MPs call for halt to Arctic oil exploration

21st September 2012


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Drilling for oil and gas in the Arctic must stop until firms can prove they are able to deal with possible spills, MPs have warned

As scientists confirmed that Arctic ice levels had reached an all-time low, the environmental audit committee has published a report revealing that oil spills in the Arctic could go on for six months under winter ice, causing “catastrophic” and long-term damage to the environment, because there are no clean up plans proven to work in the region.

“The infrastructure to mount a big clean-up operation is simply not in place and conventional oil spill response techniques have not been proven to work in such severe conditions,” said Joan Walley, chair of the committee.

“The oil companies should come clean and admit that dealing with an oil spill in the icy extremes of the Arctic would be exceptionally difficult.”

The report concludes that no drilling should take place until companies’ oil spill response methods have been independently verified as working as well in Arctic conditions as they do in more temperate climates.

The committee calls for all Arctic states to amend national regulation imposing the “highest available environmental standards” on companies wanting to drill in the region, as well as requiring the “best available” technologies.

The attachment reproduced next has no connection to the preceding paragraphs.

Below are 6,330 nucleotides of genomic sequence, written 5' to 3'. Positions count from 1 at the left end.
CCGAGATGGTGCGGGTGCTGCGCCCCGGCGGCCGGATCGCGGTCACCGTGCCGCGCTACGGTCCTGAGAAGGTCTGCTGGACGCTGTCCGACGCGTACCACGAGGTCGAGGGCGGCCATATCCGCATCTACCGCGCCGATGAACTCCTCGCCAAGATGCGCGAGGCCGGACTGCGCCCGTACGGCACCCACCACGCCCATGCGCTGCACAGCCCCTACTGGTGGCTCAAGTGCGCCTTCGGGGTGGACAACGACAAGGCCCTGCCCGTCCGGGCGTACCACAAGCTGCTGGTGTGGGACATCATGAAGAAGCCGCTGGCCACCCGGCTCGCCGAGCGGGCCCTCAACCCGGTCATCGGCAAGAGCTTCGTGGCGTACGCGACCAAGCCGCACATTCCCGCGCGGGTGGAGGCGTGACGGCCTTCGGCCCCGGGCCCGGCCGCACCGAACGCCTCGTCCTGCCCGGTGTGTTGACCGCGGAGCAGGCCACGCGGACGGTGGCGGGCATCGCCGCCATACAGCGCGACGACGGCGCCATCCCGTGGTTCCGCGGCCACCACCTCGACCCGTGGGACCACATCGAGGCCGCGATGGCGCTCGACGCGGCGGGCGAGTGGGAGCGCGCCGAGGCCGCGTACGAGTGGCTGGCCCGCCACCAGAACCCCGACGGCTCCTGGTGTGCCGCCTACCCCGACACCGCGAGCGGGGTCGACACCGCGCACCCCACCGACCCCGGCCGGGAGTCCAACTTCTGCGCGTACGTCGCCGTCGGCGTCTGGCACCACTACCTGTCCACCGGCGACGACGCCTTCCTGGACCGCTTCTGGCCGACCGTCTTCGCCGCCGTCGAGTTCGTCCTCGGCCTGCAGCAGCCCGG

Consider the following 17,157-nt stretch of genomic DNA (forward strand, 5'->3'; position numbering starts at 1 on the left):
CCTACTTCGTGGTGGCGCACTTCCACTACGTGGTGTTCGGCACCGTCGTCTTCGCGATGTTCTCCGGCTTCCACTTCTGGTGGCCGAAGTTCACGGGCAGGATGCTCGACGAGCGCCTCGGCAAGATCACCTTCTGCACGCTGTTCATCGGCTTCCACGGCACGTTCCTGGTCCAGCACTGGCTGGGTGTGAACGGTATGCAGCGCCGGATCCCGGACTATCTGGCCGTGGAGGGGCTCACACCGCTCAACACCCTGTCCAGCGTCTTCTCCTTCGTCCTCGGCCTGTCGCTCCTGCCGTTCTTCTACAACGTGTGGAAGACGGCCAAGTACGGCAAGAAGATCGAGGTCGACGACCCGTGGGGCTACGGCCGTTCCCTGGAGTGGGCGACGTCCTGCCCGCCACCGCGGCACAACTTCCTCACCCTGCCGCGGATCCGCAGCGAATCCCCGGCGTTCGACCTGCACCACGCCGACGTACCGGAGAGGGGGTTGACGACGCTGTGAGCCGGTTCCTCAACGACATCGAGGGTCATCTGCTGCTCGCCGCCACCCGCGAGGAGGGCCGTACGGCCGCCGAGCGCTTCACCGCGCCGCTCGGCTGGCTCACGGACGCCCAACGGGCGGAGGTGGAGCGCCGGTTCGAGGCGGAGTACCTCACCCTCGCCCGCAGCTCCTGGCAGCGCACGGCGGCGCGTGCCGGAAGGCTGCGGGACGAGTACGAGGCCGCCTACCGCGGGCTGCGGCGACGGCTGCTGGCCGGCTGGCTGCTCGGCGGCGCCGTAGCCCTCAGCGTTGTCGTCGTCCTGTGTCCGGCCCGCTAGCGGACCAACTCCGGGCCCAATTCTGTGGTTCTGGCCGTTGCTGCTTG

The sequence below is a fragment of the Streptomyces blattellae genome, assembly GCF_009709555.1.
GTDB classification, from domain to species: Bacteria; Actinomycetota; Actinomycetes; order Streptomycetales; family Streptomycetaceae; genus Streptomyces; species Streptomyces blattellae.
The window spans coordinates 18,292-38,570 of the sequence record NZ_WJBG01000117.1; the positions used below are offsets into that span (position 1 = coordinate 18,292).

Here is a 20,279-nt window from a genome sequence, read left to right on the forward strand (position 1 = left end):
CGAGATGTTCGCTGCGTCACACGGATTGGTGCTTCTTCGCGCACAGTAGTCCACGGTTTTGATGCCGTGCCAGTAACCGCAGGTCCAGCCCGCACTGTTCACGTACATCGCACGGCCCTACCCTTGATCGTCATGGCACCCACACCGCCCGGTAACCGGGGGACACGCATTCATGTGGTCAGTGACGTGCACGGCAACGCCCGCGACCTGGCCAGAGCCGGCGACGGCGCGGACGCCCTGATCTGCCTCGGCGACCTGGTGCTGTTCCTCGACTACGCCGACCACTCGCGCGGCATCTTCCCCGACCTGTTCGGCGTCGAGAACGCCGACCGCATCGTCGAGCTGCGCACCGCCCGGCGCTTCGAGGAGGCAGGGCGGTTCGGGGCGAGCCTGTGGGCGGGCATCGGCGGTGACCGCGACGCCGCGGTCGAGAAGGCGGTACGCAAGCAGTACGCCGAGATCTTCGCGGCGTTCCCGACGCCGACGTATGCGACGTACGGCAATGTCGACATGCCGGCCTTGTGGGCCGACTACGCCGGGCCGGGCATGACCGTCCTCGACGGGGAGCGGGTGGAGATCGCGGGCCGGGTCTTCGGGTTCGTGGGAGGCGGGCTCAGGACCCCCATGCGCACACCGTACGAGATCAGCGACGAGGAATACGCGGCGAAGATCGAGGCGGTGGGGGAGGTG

Before being granted drilling rights, firms must demonstrate that they can afford to clean up any spills that might occur, the report states. And, it recommends the creation of a tough region-wide regime with the authority to impose “preferably unlimited” financial liability for the costs of spills on the drilling companies.

The committee also argues that before any further exploration is undertaken an oil-spill response standard is developed and put in place, and an industry peer group established to review companies’ clean up plans and operating procedures.

The report, “Protecting the Arctic”, also discusses the increasingly obvious impacts climate change is having on the region, and what this will mean for the planet in future. It warns that with the ice cap melting at a record rate “the general view that it is not at risk of a summer collapse in the next few years may need to be revised”.

With significant risks posed by a collapse to both sea-levels and to the amount of methane released into the atmosphere, the committee urges the UK and international governments to reinvigorate their efforts to tackle climate change.

Walley commented: “The shocking speed at which the Arctic sea ice is melting should be a wake-up call to the world that we need to phase out fossil fuels fast.

“Instead we are witnessing a reckless gold rush in this pristine wilderness as big companies and governments make a grab for the world’s last untapped oil and gas reserves.”

The green party’s Caroline Lucas, also a member of the committee, said: “The UK government now has a responsibility to … do all it can to urgently secure a moratorium on Arctic drilling – starting with companies registered in this country.”

The report followed confirmation from Shell that it had halted test drilling at its site in Alaska due to equipment failure, and that it would not be drilling for oil in the region again this year.


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